This molecular gastronomy may be a passing fad. But it has a value in that it forces us to ask the question: what is food? The value of abstract expressionism and colour field paintings forced the viewer to ask a few questions about painting, or the painter. After that, the next period was Pop Art.

Similar to artistic styles and techniques, these celebrity chefs also use new techniques: lots of post-modern techniques such as sous vide, liquid nitrogen, xanthum gum (gelling gum), and soundtracks from an iPod of seaside sounds.

Why do they do this? Maybe these painters and chefs are drawing attention to themselves to keep their mugs in the media? Or, maybe they are experimenting to stretch the boundaries of various food combinations and techniques? Or, maybe a way of top shelf restaurants trying to justify another level expensive ponce?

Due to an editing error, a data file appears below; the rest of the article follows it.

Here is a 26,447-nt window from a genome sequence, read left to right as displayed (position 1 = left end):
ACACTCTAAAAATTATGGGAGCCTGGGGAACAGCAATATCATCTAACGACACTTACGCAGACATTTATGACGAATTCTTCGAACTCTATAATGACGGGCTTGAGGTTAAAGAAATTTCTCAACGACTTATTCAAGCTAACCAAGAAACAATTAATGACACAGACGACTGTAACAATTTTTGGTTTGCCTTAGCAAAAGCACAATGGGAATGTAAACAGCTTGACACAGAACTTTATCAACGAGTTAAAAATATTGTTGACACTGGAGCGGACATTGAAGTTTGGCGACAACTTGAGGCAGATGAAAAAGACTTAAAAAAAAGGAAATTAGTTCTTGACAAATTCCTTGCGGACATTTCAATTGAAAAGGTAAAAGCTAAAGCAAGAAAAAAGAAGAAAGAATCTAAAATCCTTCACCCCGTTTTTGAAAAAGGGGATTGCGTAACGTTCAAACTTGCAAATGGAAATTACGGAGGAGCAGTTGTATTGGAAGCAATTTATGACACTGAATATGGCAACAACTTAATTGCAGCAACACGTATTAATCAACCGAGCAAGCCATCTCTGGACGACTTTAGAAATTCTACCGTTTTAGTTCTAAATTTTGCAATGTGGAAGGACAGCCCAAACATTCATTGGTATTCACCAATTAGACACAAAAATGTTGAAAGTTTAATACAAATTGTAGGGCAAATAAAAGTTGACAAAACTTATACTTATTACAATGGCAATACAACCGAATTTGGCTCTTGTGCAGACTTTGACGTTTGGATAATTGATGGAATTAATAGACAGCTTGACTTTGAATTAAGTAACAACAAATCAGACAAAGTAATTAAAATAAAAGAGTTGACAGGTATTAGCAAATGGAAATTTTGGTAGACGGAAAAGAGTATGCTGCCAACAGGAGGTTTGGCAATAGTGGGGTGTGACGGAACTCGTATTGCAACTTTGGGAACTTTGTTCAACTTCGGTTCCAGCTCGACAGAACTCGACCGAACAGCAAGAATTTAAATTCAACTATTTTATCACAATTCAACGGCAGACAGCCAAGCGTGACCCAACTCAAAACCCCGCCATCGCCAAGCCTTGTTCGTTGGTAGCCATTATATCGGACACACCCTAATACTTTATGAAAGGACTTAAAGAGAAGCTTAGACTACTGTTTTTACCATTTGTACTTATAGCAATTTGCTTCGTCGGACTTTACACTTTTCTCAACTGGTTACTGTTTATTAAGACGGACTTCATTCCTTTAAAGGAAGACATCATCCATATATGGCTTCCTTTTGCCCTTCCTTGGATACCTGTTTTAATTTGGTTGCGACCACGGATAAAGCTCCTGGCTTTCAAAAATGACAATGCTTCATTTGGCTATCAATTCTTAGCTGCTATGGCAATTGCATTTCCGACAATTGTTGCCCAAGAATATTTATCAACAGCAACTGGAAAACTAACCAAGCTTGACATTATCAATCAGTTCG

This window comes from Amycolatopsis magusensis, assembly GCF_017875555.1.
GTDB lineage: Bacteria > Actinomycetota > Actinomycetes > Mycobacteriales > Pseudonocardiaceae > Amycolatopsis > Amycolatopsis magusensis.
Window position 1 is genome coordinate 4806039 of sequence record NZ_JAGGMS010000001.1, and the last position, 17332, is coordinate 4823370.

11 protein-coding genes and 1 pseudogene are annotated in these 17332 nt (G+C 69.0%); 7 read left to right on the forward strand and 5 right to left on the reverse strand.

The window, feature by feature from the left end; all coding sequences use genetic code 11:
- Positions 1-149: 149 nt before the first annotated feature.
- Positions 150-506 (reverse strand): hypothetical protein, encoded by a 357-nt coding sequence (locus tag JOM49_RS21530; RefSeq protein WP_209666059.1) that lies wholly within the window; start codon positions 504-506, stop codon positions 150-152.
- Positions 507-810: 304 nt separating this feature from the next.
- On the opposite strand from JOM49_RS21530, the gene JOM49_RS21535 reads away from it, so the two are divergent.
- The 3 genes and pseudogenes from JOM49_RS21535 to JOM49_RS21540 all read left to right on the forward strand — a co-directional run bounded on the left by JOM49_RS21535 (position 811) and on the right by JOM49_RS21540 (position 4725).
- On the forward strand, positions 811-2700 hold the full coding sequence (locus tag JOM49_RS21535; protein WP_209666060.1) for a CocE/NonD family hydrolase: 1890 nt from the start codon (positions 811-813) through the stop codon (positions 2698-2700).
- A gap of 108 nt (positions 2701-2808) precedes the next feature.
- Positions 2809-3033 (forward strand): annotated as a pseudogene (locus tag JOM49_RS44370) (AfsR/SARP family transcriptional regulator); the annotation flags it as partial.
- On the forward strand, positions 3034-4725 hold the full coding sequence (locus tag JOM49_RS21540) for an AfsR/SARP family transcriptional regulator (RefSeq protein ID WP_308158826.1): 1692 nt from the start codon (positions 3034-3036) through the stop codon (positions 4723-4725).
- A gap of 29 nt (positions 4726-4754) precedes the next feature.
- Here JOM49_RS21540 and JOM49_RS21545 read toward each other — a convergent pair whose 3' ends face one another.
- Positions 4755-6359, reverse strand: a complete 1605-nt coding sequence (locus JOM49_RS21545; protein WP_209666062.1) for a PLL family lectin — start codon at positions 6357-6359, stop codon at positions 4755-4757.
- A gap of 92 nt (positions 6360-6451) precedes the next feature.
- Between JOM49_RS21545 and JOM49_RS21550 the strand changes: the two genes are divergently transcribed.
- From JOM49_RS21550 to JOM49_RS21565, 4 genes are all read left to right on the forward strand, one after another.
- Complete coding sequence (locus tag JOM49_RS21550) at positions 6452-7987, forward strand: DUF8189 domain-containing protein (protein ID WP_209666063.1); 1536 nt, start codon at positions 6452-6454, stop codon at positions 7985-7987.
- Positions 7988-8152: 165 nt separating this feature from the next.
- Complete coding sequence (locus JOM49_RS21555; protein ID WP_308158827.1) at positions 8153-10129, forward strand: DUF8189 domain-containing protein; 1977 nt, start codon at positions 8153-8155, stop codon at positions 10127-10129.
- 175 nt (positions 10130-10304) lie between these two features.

Heston Blumenthal’s Feasts (on SBS TV in 2011) is very watchable if you are a chef and have an interest in food history. Blumenthal said that the future of cooking lies in the past. He uses myth, history and science to provide us with entertainment. But not only us: as the Tudors didn’t have television, feasts were a form of entertainment. According to drama in Shakespearean times, alchemy is about turning base metals into gold. Looks like Blumenthal, who is described as a “pure, crazed genius”, is aiming for a culinary form of gold.